A Revolver

day-gunBill Day

A dig through the archives of the University of Illinois has uncovered an unpublished poem by Pulitzer Prize-winning writer Carl Sandburg.

Ernie Gullerud, a former professor of social work at the university, came upon a previously unpublished poem by Carl Sandburg titled “A Revolver,” which addresses the issue of guns and violence.

Gullerud has volunteered at the Rare Book and Manuscript Library every Thursday for more than seven years. For the past two years, he’s been working to classify and enter a file folder of poems into the school’s electronic system.

He was working through poems by Sandburg this month when he came across “A Revolver” typed on scratch paper and recognized its relevance to current cultural debates across the country.

A timely find.

A Revolver

Here is a revolver.
It has an amazing language all its own.
It delivers unmistakable ultimatums.
It is the last word.
A simple, little human forefinger can tell a terrible story with it.
Hunger, fear, revenge, robbery hide behind it.
It is the claw of the jungle made quick and powerful.
It is the club of the savage turned to magnificent precision.
It is more rapid than any judge or court of law.
It is less subtle and treacherous than any one lawyer or ten.
When it has spoken, the case can not be appealed to the supreme court, nor any mandamus nor any injunction nor any stay of execution in and interfere with the original purpose.
And nothing in human philosophy persists more strangely than the old belief that God is always on the side of those who have the most revolvers.

___

Follow MarioPiperniDotCom on Facebook, Twitter and Google+.
.

5 thoughts on “A Revolver

  1. I try to see myself with a gun in my hand and although I pulled the trigger to kill someone who wanted to hurt my family,I still have this dread that I killed this monster. I may be soothed that I did my duty but I struggle about living with it.

    Weapons go back to Cain and Abel and they will remain with us because of human beings who seek to do harm. I pray that President Obama can sit down with Harry Reid ( gun lover) and get him to legislate his gun control law or get out of the way and nominate another speaker.

  2. Powerful words! Thanks for posting Mario.

    I’ve been thinking about the NRA’s position that more guns in schools is the answer and I can’t keep a terrifying picture out of my head. The year is 1958 and a deranged man with a gun storms into my sophomore English class. Luckily our teacher, short pudgy Miss Spurlock, reaches under her desk and whips out the fully automatic assault rifle that was issued to her by the board of education. As she begins spraying the class with hot lead most of her students take the safest route available and leap from the second story window.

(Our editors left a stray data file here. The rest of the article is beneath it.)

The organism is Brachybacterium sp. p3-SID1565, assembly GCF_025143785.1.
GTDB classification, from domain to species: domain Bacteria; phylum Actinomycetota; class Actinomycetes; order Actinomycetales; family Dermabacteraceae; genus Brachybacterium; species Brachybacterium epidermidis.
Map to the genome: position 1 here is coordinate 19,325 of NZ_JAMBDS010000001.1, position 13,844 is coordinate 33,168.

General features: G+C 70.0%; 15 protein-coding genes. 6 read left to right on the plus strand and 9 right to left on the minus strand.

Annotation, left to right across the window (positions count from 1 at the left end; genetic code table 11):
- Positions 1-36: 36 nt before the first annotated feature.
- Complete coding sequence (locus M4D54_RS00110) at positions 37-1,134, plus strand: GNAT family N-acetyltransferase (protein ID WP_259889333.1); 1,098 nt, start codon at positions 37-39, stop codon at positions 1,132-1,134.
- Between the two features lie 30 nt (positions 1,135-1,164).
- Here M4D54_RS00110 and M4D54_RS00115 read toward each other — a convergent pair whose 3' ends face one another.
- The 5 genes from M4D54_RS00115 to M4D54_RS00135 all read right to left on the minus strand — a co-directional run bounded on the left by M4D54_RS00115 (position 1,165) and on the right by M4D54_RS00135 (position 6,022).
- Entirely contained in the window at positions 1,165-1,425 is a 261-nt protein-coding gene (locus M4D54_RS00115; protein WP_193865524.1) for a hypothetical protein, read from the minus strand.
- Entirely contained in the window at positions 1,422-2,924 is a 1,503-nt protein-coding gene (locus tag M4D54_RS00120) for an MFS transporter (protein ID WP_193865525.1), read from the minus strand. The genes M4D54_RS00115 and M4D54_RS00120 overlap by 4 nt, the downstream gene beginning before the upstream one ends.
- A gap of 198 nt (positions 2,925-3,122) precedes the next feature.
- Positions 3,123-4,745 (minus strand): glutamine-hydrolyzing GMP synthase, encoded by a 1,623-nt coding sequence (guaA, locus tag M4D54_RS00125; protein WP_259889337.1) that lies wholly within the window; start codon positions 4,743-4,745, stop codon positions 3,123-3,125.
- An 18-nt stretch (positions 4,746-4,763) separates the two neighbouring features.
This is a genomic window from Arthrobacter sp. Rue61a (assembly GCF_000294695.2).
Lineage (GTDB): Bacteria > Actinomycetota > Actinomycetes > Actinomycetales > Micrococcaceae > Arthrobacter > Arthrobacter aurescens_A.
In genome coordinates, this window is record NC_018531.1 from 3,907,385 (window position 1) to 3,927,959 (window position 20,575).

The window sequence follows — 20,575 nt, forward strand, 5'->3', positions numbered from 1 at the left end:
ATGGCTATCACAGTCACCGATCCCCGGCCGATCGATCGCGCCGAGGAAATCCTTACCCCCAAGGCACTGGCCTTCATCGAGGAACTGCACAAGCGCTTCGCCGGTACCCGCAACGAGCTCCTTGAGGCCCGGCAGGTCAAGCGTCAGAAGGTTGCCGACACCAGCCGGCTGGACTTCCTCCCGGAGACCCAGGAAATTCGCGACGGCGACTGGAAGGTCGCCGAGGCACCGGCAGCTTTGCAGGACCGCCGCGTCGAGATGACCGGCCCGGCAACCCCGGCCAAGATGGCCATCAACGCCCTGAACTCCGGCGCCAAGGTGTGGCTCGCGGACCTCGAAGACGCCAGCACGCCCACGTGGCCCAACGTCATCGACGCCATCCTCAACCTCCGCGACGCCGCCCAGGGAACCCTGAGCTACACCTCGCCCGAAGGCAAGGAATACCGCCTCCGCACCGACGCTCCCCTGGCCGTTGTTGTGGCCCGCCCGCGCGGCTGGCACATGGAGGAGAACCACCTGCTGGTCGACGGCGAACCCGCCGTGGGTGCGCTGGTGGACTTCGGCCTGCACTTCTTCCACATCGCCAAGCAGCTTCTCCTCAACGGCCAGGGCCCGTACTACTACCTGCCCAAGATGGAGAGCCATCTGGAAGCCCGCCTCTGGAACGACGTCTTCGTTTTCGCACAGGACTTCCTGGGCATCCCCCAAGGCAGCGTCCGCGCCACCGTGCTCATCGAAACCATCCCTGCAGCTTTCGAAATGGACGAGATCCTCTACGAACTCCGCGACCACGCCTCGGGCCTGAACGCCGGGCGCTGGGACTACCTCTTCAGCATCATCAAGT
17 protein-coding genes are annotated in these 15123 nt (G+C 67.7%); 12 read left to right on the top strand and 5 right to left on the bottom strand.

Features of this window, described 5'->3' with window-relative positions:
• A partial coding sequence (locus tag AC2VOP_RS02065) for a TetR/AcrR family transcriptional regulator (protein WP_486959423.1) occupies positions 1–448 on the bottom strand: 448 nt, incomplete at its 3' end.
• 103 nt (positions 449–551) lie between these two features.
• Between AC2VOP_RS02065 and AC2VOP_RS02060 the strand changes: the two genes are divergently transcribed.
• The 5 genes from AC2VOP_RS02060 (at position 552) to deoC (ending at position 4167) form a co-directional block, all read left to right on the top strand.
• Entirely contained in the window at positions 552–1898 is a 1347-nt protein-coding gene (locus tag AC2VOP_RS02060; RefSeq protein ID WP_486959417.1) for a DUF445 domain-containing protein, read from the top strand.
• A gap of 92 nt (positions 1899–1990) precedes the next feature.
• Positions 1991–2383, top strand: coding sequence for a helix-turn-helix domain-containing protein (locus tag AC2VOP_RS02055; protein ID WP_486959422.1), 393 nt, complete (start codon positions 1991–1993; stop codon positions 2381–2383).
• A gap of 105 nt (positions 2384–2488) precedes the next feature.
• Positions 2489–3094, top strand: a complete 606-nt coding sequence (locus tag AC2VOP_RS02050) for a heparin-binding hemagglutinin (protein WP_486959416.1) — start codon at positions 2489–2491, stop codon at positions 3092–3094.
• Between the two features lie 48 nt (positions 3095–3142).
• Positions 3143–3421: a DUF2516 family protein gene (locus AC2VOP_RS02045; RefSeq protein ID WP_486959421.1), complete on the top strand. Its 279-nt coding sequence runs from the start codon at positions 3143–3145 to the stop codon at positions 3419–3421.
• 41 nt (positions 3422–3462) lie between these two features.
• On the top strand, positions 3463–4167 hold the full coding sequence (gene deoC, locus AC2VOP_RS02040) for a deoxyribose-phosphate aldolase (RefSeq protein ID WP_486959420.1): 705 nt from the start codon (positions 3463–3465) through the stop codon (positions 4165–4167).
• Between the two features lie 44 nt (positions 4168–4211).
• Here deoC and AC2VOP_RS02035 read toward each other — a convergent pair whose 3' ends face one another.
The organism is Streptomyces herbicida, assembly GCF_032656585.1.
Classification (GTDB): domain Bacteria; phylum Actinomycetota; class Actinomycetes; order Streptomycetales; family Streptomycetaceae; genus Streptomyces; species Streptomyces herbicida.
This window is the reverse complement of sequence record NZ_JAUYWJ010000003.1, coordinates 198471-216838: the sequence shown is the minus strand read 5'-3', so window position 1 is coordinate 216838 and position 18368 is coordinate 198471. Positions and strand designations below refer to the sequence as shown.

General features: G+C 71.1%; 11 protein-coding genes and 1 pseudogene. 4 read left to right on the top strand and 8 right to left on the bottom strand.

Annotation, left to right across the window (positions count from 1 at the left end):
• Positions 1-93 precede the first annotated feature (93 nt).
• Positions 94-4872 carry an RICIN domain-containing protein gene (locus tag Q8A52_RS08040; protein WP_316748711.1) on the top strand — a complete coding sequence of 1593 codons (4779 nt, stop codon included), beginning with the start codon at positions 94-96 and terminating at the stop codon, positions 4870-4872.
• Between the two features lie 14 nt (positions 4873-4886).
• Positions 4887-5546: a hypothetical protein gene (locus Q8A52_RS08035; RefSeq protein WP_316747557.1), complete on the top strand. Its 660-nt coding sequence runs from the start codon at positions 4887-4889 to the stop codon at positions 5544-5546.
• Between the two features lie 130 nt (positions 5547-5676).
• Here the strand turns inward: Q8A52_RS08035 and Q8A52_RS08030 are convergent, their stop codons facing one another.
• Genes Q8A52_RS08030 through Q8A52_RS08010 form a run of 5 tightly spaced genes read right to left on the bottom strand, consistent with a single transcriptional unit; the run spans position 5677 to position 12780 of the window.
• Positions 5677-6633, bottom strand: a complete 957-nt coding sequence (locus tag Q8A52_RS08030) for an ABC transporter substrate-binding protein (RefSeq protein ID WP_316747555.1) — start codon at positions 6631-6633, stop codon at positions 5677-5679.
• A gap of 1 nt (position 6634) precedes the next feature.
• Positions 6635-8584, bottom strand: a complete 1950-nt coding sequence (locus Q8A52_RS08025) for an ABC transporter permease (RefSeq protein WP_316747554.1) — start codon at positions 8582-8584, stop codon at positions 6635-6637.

I think stricter regulation might be a better answer.

  3. What an incredible find, particularly at this moment in our history.

    And nothing in human philosophy persists more strangely than the old belief that God is always on the side of those who have the most revolvers.

    Why do we allow anyone to drag God into any of these issues? Anyone who claims to know the thoughts or wishes of God needs to be treated and medicated.

  4. “It is more rapid than any judge or court of law.”

    Or any “good” guy with a gun to be right there at the exact time and place!!

    Amazing find and so relevant. Thanks for sharing! Great point, Charlie — I don’t think arming teachers is the answer for them or their students!

  5. Compare this “discovery” with genuine Sandburg poems. It looks like a pastiche, the work of someone trying to mimic Sandburg’s style, but without the poet’s skill. Sandburg used small and specific details to make his point. But consider the language of this find:

    amazing language
    unmistakable ultimatums
    terrible story
    magnificent precision

    Amazing, for example, is a word that weak writers use when they can’t come up with the right way to describe something. As a commentor at the Huffington Post noted, “less subtle and treacherous” is sloppy, since it means less subtle, but also less treacherous, and that’s not what the line is trying to say.

    Gullerud was quoted in the Chicago Tribune as saying, “Golly, someone could have written this today.” My money’s on the idea that what he said is exactly what happened.

Comments are closed.